The W.H.O. estimates that approximately one-quarter of the global population can be defined as anemic, and as such is one of the most common abnormalities identified in routine diagnostic testing/wellness screening (1,2). Iron deficiency, due to inadequate intake or excessive loss, is suspected to be the underlying cause in 50% of all cases (3). Iron deficiency, with or without anemia, has a direct impact on the quality of life. In a report on the Global Burden of Disease Study, iron deficiency anemia was ranked as the fourth highest cause of years lived with disability from a total of 328 diseases and conditions (2). Given this, from a clinical chemistry perspective, the importance of routine iron studies cannot be overstated.
The W.H.O. definition of iron deficiency, based on serum Ferritin concentration, varies according to age, sex, and presence or absence of infection. In the first-line screen of otherwise healthy adults, a serum Ferritin <15 μg/ml is strongly indicative of iron deficiency. As Ferritin is also an acute-phase protein, elevated levels of serum Ferritin may be present in inflammatory conditions, masking iron deficiency, so is typically performed in conjunction with other first-line tests, serum Iron and Total Iron Binding Capacity (TIBC) or Transferrin. With serum iron and TIBC or Transferrin, Transferrin Saturation (TSAT) can be calculated. The results of first-line Iron studies including all three parameters have the benefit of providing a more complete picture than Ferritin only. Performing Fe and TIBC or Transferrin at the same time also avoids inconveniencing the patient with additional blood collections and further costs in some settings (Table 1).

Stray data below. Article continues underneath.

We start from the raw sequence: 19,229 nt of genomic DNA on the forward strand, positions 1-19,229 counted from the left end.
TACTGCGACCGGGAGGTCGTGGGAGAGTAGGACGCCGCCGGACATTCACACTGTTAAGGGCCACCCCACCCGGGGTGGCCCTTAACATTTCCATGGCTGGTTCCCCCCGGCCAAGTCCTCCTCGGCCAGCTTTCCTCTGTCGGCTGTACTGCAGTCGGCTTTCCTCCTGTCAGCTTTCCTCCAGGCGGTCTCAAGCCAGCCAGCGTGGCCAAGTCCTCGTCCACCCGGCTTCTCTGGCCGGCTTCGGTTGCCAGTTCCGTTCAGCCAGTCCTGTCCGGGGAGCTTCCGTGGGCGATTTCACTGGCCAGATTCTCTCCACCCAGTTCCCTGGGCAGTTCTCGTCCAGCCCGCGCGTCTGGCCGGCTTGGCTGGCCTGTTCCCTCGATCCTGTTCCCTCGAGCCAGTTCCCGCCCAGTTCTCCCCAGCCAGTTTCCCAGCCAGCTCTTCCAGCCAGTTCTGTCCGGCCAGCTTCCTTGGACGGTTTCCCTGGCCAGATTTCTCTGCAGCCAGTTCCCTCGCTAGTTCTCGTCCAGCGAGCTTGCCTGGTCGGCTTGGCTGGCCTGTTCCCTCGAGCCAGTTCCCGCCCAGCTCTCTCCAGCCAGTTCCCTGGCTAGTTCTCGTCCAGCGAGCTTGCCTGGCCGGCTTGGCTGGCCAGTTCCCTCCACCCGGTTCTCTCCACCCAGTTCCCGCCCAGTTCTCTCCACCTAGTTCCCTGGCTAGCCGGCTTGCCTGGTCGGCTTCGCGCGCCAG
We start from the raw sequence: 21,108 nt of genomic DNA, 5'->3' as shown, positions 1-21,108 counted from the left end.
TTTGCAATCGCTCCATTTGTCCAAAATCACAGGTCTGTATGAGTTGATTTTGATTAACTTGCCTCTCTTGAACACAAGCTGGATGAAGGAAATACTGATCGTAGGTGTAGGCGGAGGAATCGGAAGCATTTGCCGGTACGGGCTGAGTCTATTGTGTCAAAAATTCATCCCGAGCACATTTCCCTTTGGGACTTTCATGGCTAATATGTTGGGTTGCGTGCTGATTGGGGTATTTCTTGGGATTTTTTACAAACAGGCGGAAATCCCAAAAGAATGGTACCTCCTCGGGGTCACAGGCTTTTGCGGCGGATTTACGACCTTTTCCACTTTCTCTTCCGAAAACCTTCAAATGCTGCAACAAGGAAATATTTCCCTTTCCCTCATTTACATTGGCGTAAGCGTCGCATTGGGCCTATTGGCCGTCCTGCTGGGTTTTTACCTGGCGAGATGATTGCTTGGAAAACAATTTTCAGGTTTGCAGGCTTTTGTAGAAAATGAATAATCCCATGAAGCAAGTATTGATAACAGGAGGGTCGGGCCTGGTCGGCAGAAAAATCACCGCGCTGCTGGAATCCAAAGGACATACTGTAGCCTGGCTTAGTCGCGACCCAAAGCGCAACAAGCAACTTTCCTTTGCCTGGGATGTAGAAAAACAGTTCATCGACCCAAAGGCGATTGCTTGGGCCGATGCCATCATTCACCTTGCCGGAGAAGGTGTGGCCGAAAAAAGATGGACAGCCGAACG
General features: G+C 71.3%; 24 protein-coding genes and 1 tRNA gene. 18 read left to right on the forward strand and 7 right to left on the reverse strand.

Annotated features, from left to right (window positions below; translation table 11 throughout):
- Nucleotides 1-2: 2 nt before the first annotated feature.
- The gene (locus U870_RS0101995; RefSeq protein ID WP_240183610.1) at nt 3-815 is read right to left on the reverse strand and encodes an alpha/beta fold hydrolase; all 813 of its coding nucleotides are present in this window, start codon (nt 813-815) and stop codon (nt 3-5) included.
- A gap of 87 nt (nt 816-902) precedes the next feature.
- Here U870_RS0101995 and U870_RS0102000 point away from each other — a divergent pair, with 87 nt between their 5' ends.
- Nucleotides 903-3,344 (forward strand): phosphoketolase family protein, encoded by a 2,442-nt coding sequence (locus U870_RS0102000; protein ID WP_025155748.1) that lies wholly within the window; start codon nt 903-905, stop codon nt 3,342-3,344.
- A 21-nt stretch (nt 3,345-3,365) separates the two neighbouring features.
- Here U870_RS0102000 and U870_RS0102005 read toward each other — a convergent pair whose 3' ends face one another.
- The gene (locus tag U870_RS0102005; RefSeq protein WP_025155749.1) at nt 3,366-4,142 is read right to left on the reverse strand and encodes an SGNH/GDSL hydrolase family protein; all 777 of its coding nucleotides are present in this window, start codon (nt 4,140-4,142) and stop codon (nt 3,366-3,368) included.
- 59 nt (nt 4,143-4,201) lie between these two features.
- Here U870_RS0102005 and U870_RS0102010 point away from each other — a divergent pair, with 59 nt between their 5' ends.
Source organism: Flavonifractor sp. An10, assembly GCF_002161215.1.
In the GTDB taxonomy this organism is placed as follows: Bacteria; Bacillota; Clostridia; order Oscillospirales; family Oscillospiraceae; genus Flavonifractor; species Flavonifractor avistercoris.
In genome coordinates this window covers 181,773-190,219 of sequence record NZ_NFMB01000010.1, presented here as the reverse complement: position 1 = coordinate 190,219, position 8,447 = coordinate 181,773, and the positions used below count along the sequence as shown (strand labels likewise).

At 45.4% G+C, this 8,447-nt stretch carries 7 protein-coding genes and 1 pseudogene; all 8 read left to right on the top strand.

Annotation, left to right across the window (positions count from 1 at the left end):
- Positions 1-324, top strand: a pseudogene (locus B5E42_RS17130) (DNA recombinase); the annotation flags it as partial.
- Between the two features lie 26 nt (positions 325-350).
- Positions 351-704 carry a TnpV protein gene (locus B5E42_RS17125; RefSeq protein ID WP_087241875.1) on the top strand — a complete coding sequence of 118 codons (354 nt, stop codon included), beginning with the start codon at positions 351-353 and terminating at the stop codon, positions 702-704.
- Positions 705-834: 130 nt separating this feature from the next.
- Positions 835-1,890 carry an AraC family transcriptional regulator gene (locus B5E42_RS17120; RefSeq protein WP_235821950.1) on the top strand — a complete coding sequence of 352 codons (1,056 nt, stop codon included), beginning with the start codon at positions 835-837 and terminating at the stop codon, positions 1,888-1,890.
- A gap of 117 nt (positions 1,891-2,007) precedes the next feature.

ELITechGroup Clinical Systems has recently added a new Direct TIBC reagent to complete the routine clinical chemistry iron studies panel for the Selectra Family of benchtop systems. The new Direct TIBC has the advantage that it can be fully automated on ELITechGroup Selectra platforms, as no physical separation step is required to remove unbound iron, as is the case with indirect-TIBC methods. The new method is calibrated using Elical 2 (traceable to ERMDA470K and Transferrin), supplied in ready to use liquid stable Selectra System Packaging, has a wide dynamic range and CE marked (IVDR).
For more information on the new Direct-TIBC, please contact firstname.lastname@example.org
1. World Health Organization. Iron deficiency anemia: assessment prevention and control. 2001. [cited 2021 Aug 12].
2. S. Numen & K. Kaluza, Systematic review of guidelines for the diagnosis and treatment of iron deficiency anemia using intravenous iron across multiple indications
3. Api O, Breyman C, Cetiner M, et al. Diagnosis and treatment of iron deficiency anemia during pregnancy and the postpartum period: iron deficiency anemia working group consensus report. TJOD. 2015;12(3):173–181.
4. Adapted from the Royal College of Pathologists of Australasia